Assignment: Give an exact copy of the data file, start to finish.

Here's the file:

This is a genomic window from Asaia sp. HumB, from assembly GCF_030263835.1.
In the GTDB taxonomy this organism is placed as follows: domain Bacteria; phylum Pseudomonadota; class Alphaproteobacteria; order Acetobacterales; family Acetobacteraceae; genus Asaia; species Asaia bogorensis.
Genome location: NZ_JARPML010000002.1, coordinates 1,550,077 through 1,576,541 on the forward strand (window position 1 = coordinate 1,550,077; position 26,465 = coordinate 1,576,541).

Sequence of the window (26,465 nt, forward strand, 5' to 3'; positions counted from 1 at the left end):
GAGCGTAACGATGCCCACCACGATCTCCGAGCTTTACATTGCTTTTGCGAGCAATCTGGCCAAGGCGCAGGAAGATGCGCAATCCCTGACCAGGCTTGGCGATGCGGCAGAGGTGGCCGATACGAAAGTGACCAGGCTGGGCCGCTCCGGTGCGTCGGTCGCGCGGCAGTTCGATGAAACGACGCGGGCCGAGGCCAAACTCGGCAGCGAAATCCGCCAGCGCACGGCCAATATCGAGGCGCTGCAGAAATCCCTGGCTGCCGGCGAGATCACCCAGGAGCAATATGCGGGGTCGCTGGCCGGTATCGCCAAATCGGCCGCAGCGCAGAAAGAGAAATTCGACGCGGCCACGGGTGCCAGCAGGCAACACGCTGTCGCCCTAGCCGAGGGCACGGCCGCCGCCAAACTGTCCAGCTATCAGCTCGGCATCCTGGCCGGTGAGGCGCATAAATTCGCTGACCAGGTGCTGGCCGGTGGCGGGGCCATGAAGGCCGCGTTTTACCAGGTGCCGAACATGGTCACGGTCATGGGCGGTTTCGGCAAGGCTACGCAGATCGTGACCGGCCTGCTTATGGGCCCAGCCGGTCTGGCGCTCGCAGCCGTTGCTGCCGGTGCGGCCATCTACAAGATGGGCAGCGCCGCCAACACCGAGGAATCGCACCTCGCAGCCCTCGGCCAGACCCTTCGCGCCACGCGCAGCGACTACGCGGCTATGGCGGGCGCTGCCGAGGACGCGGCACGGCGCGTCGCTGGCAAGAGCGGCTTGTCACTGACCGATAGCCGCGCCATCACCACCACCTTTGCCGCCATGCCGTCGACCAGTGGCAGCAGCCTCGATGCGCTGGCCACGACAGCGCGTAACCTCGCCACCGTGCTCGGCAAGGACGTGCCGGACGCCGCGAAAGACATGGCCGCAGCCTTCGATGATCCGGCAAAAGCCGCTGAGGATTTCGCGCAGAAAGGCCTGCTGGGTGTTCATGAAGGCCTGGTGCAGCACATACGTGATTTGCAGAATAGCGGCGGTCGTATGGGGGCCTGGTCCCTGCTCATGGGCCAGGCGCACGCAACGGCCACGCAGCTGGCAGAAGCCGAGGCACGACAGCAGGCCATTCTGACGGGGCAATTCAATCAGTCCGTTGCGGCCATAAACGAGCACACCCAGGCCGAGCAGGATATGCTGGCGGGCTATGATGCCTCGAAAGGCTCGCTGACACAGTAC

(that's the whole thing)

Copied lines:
This is a genomic window from Asaia sp. HumB, from assembly GCF_030263835.1.
In the GTDB taxonomy this organism is placed as follows: domain Bacteria; phylum Pseudomonadota; class Alphaproteobacteria; order Acetobacterales; family Acetobacteraceae; genus Asaia; species Asaia bogorensis.
Genome location: NZ_JARPML010000002.1, coordinates 1,550,077 through 1,576,541 on the forward strand (window position 1 = coordinate 1,550,077; position 26,465 = coordinate 1,576,541).

Sequence of the window (26,465 nt, forward strand, 5' to 3'; positions counted from 1 at the left end):
GAGCGTAACGATGCCCACCACGATCTCCGAGCTTTACATTGCTTTTGCGAGCAATCTGGCCAAGGCGCAGGAAGATGCGCAATCCCTGACCAGGCTTGGCGATGCGGCAGAGGTGGCCGATACGAAAGTGACCAGGCTGGGCCGCTCCGGTGCGTCGGTCGCGCGGCAGTTCGATGAAACGACGCGGGCCGAGGCCAAACTCGGCAGCGAAATCCGCCAGCGCACGGCCAATATCGAGGCGCTGCAGAAATCCCTGGCTGCCGGCGAGATCACCCAGGAGCAATATGCGGGGTCGCTGGCCGGTATCGCCAAATCGGCCGCAGCGCAGAAAGAGAAATTCGACGCGGCCACGGGTGCCAGCAGGCAACACGCTGTCGCCCTAGCCGAGGGCACGGCCGCCGCCAAACTGTCCAGCTATCAGCTCGGCATCCTGGCCGGTGAGGCGCATAAATTCGCTGACCAGGTGCTGGCCGGTGGCGGGGCCATGAAGGCCGCGTTTTACCAGGTGCCGAACATGGTCACGGTCATGGGCGGTTTCGGCAAGGCTACGCAGATCGTGACCGGCCTGCTTATGGGCCCAGCCGGTCTGGCGCTCGCAGCCGTTGCTGCCGGTGCGGCCATCTACAAGATGGGCAGCGCCGCCAACACCGAGGAATCGCACCTCGCAGCCCTCGGCCAGACCCTTCGCGCCACGCGCAGCGACTACGCGGCTATGGCGGGCGCTGCCGAGGACGCGGCACGGCGCGTCGCTGGCAAGAGCGGCTTGTCACTGACCGATAGCCGCGCCATCACCACCACCTTTGCCGCCATGCCGTCGACCAGTGGCAGCAGCCTCGATGCGCTGGCCACGACAGCGCGTAACCTCGCCACCGTGCTCGGCAAGGACGTGCCGGACGCCGCGAAAGACATGGCCGCAGCCTTCGATGATCCGGCAAAAGCCGCTGAGGATTTCGCGCAGAAAGGCCTGCTGGGTGTTCATGAAGGCCTGGTGCAGCACATACGTGATTTGCAGAATAGCGGCGGTCGTATGGGGGCCTGGTCCCTGCTCATGGGCCAGGCGCACGCAACGGCCACGCAGCTGGCAGAAGCCGAGGCACGACAGCAGGCCATTCTGACGGGGCAATTCAATCAGTCCGTTGCGGCCATAAACGAGCACACCCAGGCCGAGCAGGATATGCTGGCGGGCTATGATGCCTCGAAAGGCTCGCTGACACAGTAC